the wide band at Earth's surface 105 degrees to 143 degrees away from an earthquake in which seismic waves are nearly absent. P waves are absent beause they are refracted by Earth's liquid outer core; S waves are absent from this band and the zone immediately opposite the earthquake site because they are absorbed by the outer core
spreading center
the junction between diverging plates at which new ocean floor is being made
the downward movement into the asthenosphere of a lithosphereic plate.
subduction zone
an area at which a lithospheric plate is descending into the astenosphere. The zone is characterized by linear folds (trenches) in the ocean floor and strong deep foucus earthquakes
a very large mantle plume
an isolated segment of seafloor, island arc, plateau, continental crust, or sediment transported by seafloor spreading to a poisition adjacent to a larger continental mass; usually different in composition from the larger mass
abyssal hill
small sediment covered inactive volcano or intrusion of molten rock less than 200 meters high thought to be associated with seafloor spreading
ayssal plain
flat, cold, sediment-covered ocean floor betweent the continental rise and the oceanic ridge at a depth of 3,700 to 5,500 meters
active margin
the continental margin near and area of lithospheric plate convergence
the discovery and study of submerged contours
continental margin
the submerged outer edge of a continent, made of granitic crust; includes the continental shelf and continental slope
continental rise
the wedge of sediment forming the gentle transition from the outer (lower) edge of the continental slope to the abyssal plaing; usually associated with passive margins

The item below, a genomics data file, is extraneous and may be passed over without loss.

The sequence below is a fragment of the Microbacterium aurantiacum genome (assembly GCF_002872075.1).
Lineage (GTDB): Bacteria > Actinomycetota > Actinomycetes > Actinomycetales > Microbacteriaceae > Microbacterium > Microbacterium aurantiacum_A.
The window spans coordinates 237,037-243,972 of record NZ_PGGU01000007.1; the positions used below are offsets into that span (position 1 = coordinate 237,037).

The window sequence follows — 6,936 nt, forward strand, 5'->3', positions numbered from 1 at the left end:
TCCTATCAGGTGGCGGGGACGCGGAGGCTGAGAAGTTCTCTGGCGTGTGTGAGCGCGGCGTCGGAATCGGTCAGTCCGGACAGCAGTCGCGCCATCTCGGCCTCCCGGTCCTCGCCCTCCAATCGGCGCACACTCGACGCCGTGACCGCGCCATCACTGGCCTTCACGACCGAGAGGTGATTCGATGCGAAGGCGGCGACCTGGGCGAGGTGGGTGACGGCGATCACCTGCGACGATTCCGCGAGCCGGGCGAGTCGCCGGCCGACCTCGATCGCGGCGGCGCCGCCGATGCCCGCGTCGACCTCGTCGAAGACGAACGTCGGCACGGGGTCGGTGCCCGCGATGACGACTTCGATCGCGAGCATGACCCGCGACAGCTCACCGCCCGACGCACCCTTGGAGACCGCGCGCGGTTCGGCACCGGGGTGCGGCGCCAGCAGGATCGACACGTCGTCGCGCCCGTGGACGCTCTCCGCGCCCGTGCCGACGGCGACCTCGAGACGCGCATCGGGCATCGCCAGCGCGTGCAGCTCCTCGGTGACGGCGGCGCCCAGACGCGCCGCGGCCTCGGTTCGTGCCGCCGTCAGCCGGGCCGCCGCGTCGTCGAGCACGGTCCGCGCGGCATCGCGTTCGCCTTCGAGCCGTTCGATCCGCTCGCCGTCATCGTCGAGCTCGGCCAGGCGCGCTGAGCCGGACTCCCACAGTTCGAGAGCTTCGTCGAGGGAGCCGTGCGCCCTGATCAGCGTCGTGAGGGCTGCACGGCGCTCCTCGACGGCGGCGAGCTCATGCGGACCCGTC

continental shelf
the gradually sloping suberged extension of a continent, composed of grantic rock overlain by sediments; has features similar to the edge of the nearby continent
continental slope
the sloping transition between the granit of the continent and the basalt of the seabed; the true edge of a continent.
the point on Earth's surface directly above the focus of an earthquake
fracture zone
area of irregular, seismically inactive topography marking the position of a once-active transform fault.
a flat-topped, submerged inactive volcano
hydrothermal vent
a spring of hot, mineral- and gas- rich sea-water found on some oceanic ridges in zones of active seafloor spreading.
transform fault
a plane along which rock masses slide horrizontally past one another.
transform plate boundary
places where crustal places shear laterally past one another. Crust is neither produced nor destroyed at this typ of junction
the theory that all of Earth's geological features and history can be explained by processes occurring today and that these processes must have been at work for a very long time.
Alfred Wegener
German scientist who proposed the theory of continental drift in 1912.
John Tuzo Wilson
Canadian geophysicist who proposed the theory of plate tectonics in 1965
ice age
one of several periods of low temperature during the last million years. Glaciers and polar ice were derived from ocean water, lowering sea level at least 100 meters
island arc
curving chain of volcanic islands and seamounts almost always found paralleling the concave edge of a trench
ocean basin
deep-ocean floor made of basaltic crust.
oceanic ridge
young seabed at the active spreading center of an ocean, often unmasked by sediment, bulging above the avyssal plain. The boundary between diverging plates.
passive margin
The continental margin near an area of lithospheric plate divergence
a circular or elliptical projection from the seafloor
shelf break
the abrupt increase in slope at the junction between continental shelf and continental slope.
submarine canyon
a deep, v-shaped valley running roughly perpendicular to the shoreline and cutting across the edge of the continental shelf and slope.
an arc-shaped depression in the deep-ocean floor with very steep sides and a flat sediment-filled bottom coinciding with a subduction zone.
turbidity current
an underwater "avalanche" of abrasive sediments thought responsible for the deep sculpturing of submarine canyons and a means of transport for sediments accumulation on abyssal plains.